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Volunteers hike every trail

Scott Condon
Aspen Correspondent
Vail CO, Colorado
Paul Conrad/The Aspen TimesForest Conservancy volunteer Jane Kendall of Aspen pets Samson, 2, while greeting guests Saturday morning at the Maroon Bells Visitor's Center. Kendall says she loves the mountains and the hiking and has volunteered for the last two years to help keep her occupied during retirement. "It keeps me busy," she says, "and I pick Saturdays because the're the busiest."
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ASPEN, Colorado ” When the snow melts off the high mountain passes and the wildflowers erupt, the Forest Conservancy blossoms.

The Roaring Fork Valley-based nonprofit organization hits its stride at this time of the year by sending rangers out on hikes on the 75 trails in the Aspen-Sopris Ranger District of the White River National Forest and providing ambassadors at the Maroon Bells. The Forest Conservancy has evolved in recent years into a vital complement to the U.S. Forest Service in the Roaring Fork Valley.

At a time when recreational visits to the forest are surging, funding is drying up. More of the agency’s national budget is dedicated to forest fire fighting and prevention.

Less is allocated for duties such as trail maintenance and visitor services.

“They just need help even more than the public can imagine,” said Marcia Johnson, executive director of the Forest Conservancy.

The organization was started in 2001 as a conservation group dedicated to education. The focus expanded in 2004 to enlist volunteers to assist the Forest Service in its core functions. Between 10 and 30 volunteers join each year.

The organization now has 95 rangers and volunteers. The goal is to have 200 by 2010.

“I’m so proud to live in this community because we are so active in taking care of this forest,” Johnson said.

The well-being of the forest is at the heart of the mission of the Forest Conservancy. While it provides volunteers to assist forest visitors, its real purpose is “to protect and preserve our White River National Forest for future generations.” The ambassadors and rangers educate and inform the public about being good environmental stewards.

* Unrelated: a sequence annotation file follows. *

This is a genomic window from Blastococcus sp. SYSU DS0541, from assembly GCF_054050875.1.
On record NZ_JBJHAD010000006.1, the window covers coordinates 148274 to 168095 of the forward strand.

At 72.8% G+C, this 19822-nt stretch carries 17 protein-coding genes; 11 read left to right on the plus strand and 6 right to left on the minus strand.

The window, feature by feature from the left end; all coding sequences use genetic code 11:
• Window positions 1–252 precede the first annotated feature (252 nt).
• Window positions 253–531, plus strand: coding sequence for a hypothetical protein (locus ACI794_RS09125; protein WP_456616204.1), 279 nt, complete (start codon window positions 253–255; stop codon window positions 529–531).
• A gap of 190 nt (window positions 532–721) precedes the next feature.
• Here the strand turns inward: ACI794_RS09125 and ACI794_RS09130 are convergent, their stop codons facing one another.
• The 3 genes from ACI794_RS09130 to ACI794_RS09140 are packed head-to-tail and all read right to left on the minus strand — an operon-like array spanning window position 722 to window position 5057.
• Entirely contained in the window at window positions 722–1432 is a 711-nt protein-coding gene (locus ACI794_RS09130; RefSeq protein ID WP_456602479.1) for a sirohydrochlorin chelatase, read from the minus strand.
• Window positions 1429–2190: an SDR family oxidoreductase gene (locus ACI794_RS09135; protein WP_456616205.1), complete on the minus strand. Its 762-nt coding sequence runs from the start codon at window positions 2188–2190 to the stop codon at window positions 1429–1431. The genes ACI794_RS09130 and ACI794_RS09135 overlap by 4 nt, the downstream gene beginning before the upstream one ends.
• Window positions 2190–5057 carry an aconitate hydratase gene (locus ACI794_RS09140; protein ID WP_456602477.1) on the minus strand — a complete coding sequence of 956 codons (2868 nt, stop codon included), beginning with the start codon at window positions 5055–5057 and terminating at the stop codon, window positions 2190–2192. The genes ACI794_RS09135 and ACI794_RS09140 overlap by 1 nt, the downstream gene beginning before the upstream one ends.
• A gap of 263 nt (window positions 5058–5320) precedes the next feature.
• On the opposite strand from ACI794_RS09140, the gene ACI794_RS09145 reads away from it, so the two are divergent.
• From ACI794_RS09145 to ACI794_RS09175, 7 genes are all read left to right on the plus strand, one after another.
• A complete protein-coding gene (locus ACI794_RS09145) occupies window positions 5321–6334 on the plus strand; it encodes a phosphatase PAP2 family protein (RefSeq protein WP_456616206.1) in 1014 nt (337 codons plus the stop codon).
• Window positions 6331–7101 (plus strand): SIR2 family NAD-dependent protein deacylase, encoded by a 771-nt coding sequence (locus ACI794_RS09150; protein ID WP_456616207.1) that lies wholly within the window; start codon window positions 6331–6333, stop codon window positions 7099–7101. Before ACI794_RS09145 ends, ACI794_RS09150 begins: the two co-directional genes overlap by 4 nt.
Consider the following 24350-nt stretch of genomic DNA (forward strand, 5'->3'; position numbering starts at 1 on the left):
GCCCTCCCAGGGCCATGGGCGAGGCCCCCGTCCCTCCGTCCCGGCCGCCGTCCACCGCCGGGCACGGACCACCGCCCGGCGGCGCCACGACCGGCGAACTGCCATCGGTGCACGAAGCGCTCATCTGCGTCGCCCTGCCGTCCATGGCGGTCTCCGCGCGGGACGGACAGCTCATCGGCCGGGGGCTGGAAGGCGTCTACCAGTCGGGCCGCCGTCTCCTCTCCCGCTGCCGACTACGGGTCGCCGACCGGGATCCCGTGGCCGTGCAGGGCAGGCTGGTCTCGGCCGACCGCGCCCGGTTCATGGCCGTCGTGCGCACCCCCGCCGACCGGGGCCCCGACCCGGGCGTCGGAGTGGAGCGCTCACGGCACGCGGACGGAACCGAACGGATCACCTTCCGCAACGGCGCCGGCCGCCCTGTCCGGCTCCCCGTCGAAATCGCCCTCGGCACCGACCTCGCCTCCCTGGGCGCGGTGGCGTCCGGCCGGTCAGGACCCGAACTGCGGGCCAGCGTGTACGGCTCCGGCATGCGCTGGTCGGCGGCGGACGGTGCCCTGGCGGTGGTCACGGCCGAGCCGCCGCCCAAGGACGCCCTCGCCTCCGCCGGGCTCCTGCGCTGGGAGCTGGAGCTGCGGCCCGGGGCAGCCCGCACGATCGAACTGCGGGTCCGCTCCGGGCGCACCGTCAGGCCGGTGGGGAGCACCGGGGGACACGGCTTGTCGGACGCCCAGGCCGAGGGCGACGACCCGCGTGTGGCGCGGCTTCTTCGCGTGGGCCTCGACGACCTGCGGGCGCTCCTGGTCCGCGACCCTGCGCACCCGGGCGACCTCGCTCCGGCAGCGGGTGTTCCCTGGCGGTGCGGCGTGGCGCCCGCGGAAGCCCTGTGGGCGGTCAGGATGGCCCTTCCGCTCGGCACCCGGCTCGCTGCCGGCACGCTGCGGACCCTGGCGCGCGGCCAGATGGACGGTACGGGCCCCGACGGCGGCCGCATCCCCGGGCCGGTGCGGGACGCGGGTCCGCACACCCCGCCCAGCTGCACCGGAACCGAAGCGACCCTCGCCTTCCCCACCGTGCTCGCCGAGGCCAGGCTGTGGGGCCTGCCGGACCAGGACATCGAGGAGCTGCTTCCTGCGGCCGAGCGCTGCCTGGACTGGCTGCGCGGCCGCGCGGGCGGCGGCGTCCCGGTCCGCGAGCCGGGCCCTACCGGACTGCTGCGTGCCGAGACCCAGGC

“We see ourselves as champions of the forest,” Johnson said.

An active hiker in the high country surrounding Aspen regularly runs into the rangers. They can be encountered along a high-traffic area like Mount Sopris or on a more obscure hike like New York Creek.

“Yeah, they’re everywhere,” Johnson said. “It’s a reason to hike with a purpose.”

Rangers are there as a resource for hikers. They will gladly answer questions but don’t force the people they meet to listen to their message. The rangers are dressed in Forest Service uniforms that clearly designate them as volunteers. When they observe forest users straying from good environmental practices ” like walking a dog off leash in wilderness or camping too close to a water source ” they intervene in a non-confrontational way to explain the problem and propose a solution. The volunteer rangers cannot write tickets.

The ambassadors help the Forest Service with the weighty task of providing information to the hordes that visit the facilities at the base of the Maroon Bells each year.

Volunteers are asked to put in five service days, on the trails or at the Bells, each summer. “Our volunteers far exceed that,” said Johnson.

The non-profit provides its invaluable assistance on a shoestring budget. In 1996, its total revenues were $98,864, according to information filed with the Internal Revenue Service. The latest information available was from 2006. Nearly half of the revenues came from contributions from members. Johnson said members make contributions ranging from $25 to thousands of dollars.

Another $23,500 in revenues came from government grants. That was mostly the Forest Service providing funds for uniforms and equipment for the rangers and ambassadors.

The final $28,281 in revenues came from sales of literature and materials related to conservation.

The organization’s expenses totaled $79,941 for 2006, according to its report to the IRS, leaving it $18,923 in the black for the year. The Forest Conservancy’s net balance was $71,013.

Oversight of the volunteers is the primary expense. That includes Johnson’s salary of $49,206. The next greatest expense was $13,721 for routine business expenses, like advertising, credit card fees, insurance, consulting and materials needed for volunteer services.

After the 2006 budget, some changes were made that affect Forest Conservancy’s budget. Jennifer Lamb was hired as an assistant. On the revenue side, the Forest Conservancy reduced its sales of material. It relies now more than ever on contributions from members, Johnson said.

More information on the Forest Conservancy can be found at http://forestconservancy.com.


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